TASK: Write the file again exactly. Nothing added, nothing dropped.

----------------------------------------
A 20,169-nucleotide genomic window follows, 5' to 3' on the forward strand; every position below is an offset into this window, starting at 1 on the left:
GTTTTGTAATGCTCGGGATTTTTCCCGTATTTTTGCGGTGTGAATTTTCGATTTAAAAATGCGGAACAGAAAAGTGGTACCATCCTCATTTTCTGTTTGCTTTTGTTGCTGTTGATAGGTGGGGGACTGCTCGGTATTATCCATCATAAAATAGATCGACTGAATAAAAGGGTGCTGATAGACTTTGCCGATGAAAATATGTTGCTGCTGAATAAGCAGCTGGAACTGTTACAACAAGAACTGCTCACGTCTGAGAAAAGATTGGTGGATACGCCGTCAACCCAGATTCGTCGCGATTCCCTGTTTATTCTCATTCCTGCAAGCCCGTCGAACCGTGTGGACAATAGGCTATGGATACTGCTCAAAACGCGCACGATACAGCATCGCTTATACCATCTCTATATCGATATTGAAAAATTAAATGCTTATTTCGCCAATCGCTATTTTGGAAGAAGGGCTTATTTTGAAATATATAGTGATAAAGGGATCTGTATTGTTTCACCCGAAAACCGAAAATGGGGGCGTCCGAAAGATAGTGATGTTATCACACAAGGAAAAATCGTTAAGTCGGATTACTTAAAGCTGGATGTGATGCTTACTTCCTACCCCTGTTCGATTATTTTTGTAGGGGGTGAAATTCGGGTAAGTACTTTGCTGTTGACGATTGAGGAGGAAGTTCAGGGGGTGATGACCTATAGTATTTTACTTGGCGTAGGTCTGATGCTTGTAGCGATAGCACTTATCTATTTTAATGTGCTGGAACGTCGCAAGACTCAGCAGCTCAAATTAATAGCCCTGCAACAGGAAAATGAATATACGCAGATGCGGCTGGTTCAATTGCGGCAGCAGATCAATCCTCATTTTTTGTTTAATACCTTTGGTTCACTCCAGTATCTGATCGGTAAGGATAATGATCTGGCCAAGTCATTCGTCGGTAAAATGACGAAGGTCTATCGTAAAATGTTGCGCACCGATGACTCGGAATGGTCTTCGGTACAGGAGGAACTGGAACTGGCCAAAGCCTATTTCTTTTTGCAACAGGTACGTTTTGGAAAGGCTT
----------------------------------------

A 20,169-nucleotide genomic window follows, 5' to 3' on the forward strand; every position below is an offset into this window, starting at 1 on the left:
GTTTTGTAATGCTCGGGATTTTTCCCGTATTTTTGCGGTGTGAATTTTCGATTTAAAAATGCGGAACAGAAAAGTGGTACCATCCTCATTTTCTGTTTGCTTTTGTTGCTGTTGATAGGTGGGGGACTGCTCGGTATTATCCATCATAAAATAGATCGACTGAATAAAAGGGTGCTGATAGACTTTGCCGATGAAAATATGTTGCTGCTGAATAAGCAGCTGGAACTGTTACAACAAGAACTGCTCACGTCTGAGAAAAGATTGGTGGATACGCCGTCAACCCAGATTCGTCGCGATTCCCTGTTTATTCTCATTCCTGCAAGCCCGTCGAACCGTGTGGACAATAGGCTATGGATACTGCTCAAAACGCGCACGATACAGCATCGCTTATACCATCTCTATATCGATATTGAAAAATTAAATGCTTATTTCGCCAATCGCTATTTTGGAAGAAGGGCTTATTTTGAAATATATAGTGATAAAGGGATCTGTATTGTTTCACCCGAAAACCGAAAATGGGGGCGTCCGAAAGATAGTGATGTTATCACACAAGGAAAAATCGTTAAGTCGGATTACTTAAAGCTGGATGTGATGCTTACTTCCTACCCCTGTTCGATTATTTTTGTAGGGGGTGAAATTCGGGTAAGTACTTTGCTGTTGACGATTGAGGAGGAAGTTCAGGGGGTGATGACCTATAGTATTTTACTTGGCGTAGGTCTGATGCTTGTAGCGATAGCACTTATCTATTTTAATGTGCTGGAACGTCGCAAGACTCAGCAGCTCAAATTAATAGCCCTGCAACAGGAAAATGAATATACGCAGATGCGGCTGGTTCAATTGCGGCAGCAGATCAATCCTCATTTTTTGTTTAATACCTTTGGTTCACTCCAGTATCTGATCGGTAAGGATAATGATCTGGCCAAGTCATTCGTCGGTAAAATGACGAAGGTCTATCGTAAAATGTTGCGCACCGATGACTCGGAATGGTCTTCGGTACAGGAGGAACTGGAACTGGCCAAAGCCTATTTCTTTTTGCAACAGGTACGTTTTGGAAAGGCTT